What’s working in the COVID-19 emergency to engage teachers in response programming?

  1. Involve teachers in developing low and no tech continuity of learning programs: Teachers have valuable insight into their students’ academic and social-emotional needs, the resources available to them and challenges they may face during school closures. As such, teachers should be actively involved in helping ministries and schools develop realistic distance learning responses; just as master teachers helped develop radio programming in Sierra Leone during Ebola. This need not reinvent the wheel; radio and TV broadcasts from national, local or NGO-developed programming are available in a range of repositories and can be adapted to meet contextual and learning needs. 
  1. Engage teachers in dialogue to understand the support they need and the challenges they face, both now and as schools re-open: Strategy consultations should solicit input from diverse groups of teachers to represent their circumstances and those of their students. While national strategy development may only involve a small portion of teachers, school and district planning offer opportunities to involve more teachers. WhatsApp, SMS, social media, phone and other platforms can support this process.
  1. Prioritize large-scale involvement of teachers in learning continuity efforts, especially with low-tech modalities: Teachers can play key roles in maintaining learning and supporting student wellbeing during school closures. To do so, they need guidance and support from school leaders and ministries; unclear expectations can make distance learning stressful for teachers and inconsistent for students, as reported by teachers using WhatsApp with the refugee students in Lebanon.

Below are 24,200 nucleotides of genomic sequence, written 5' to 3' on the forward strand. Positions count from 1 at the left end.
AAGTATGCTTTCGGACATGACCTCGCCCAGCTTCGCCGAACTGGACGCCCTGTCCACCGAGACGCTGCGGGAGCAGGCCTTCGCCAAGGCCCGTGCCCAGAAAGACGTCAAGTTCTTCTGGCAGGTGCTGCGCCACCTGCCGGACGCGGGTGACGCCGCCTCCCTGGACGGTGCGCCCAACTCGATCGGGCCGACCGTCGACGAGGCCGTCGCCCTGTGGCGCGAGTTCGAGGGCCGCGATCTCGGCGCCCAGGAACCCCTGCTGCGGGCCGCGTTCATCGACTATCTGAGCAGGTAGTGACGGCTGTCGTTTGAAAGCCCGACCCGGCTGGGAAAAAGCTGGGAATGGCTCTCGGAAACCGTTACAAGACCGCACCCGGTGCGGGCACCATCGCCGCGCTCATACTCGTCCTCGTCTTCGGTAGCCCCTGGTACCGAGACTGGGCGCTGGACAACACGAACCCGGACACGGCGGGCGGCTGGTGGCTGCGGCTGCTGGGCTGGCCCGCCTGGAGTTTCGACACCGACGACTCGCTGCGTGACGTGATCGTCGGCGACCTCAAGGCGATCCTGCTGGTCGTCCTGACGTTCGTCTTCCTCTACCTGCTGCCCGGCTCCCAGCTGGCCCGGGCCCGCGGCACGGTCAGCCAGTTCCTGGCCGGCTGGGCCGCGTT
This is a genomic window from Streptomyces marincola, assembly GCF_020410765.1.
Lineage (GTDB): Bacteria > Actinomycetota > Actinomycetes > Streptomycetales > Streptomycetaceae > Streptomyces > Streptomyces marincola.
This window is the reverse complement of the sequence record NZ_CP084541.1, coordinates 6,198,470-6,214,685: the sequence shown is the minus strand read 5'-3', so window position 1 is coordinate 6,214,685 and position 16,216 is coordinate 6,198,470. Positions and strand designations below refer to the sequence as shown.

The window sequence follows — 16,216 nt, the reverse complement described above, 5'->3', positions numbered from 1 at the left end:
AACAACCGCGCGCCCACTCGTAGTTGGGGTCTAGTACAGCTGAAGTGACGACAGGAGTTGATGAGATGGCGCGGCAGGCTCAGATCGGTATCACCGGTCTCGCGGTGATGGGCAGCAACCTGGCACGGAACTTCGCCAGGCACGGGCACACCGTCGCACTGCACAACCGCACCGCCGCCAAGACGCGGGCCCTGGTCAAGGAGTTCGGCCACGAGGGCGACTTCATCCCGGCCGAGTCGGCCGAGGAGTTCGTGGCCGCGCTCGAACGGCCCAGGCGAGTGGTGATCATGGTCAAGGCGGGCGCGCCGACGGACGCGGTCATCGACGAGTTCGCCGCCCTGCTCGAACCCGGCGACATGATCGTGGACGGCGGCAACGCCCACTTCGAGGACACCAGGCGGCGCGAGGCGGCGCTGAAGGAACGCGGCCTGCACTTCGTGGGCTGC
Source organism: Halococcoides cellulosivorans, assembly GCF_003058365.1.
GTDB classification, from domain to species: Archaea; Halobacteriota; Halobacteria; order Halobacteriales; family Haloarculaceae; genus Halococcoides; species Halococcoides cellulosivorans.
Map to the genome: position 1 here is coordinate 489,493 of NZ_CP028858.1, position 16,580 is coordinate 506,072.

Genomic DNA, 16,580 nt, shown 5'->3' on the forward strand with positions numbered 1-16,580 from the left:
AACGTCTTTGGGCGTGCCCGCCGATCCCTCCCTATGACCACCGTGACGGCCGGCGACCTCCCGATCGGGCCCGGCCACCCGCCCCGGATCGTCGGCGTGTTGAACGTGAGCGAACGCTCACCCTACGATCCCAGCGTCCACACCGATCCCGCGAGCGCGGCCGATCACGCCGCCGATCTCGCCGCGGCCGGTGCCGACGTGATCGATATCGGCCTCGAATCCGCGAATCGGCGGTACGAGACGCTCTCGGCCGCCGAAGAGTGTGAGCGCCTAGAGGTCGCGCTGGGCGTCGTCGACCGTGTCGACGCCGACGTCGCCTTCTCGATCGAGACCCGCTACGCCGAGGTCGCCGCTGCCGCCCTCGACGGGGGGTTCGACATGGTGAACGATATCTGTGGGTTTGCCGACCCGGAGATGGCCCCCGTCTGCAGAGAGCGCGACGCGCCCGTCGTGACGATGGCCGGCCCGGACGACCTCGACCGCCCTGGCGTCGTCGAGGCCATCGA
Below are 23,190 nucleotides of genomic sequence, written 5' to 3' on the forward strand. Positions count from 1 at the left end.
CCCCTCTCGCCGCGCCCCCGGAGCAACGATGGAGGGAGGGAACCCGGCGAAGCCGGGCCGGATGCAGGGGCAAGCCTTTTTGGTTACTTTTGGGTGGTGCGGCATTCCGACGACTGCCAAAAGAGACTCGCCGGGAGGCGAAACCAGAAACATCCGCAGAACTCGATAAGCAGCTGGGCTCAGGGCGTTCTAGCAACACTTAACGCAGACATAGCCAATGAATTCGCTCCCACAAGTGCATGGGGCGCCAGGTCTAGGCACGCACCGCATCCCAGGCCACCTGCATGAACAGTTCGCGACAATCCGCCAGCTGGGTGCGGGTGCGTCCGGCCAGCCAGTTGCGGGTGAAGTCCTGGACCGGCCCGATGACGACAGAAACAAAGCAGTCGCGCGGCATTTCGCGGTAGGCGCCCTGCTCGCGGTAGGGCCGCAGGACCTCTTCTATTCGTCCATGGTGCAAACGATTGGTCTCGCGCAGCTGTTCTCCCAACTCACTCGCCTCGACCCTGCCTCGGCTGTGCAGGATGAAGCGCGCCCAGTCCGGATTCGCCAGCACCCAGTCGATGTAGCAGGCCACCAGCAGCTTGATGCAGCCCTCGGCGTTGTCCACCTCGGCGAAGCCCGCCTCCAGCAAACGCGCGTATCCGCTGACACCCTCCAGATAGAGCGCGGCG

1. Use available tools to connect teachers and students and teachers with other teachers:Call-in centers and WhatsApp provide platforms for teachers to be in contact with students, as seen in Sierra Leone. Though this won’t reach every learner, questions and answers can be shared in print and over broadcasts. Now in the Maldives, for instance, video lessons will be followed by interaction sessions between students and teachers, while El Salvador established a call center for students to ask questions of subject specialists. These approaches expand teacher involvement in distance learning, though they engage only a portion of the teacher population.
  1. WhatsApp, SMS, and phone may allow a larger portion of the teacher population to be involved in distance learningby sharing materials, assigning work, and offering instruction and feedback, as in South Sudan and Bhutan. Safety measures should be put in place, and working hours for when teachers receive messages may be established to ensure they are not overloaded, as War Child has done for messaging-based programming in Iraq. Maximizing teacher engagement in mobile-based learning may require provision of hardware or partnerships with mobile providers, as some teachers cannot access phones, signal, data or electricity. In the Kyrgyz Republic, free SIM cards for teachers and students will allow them to communicate via WhatsApp during school closures.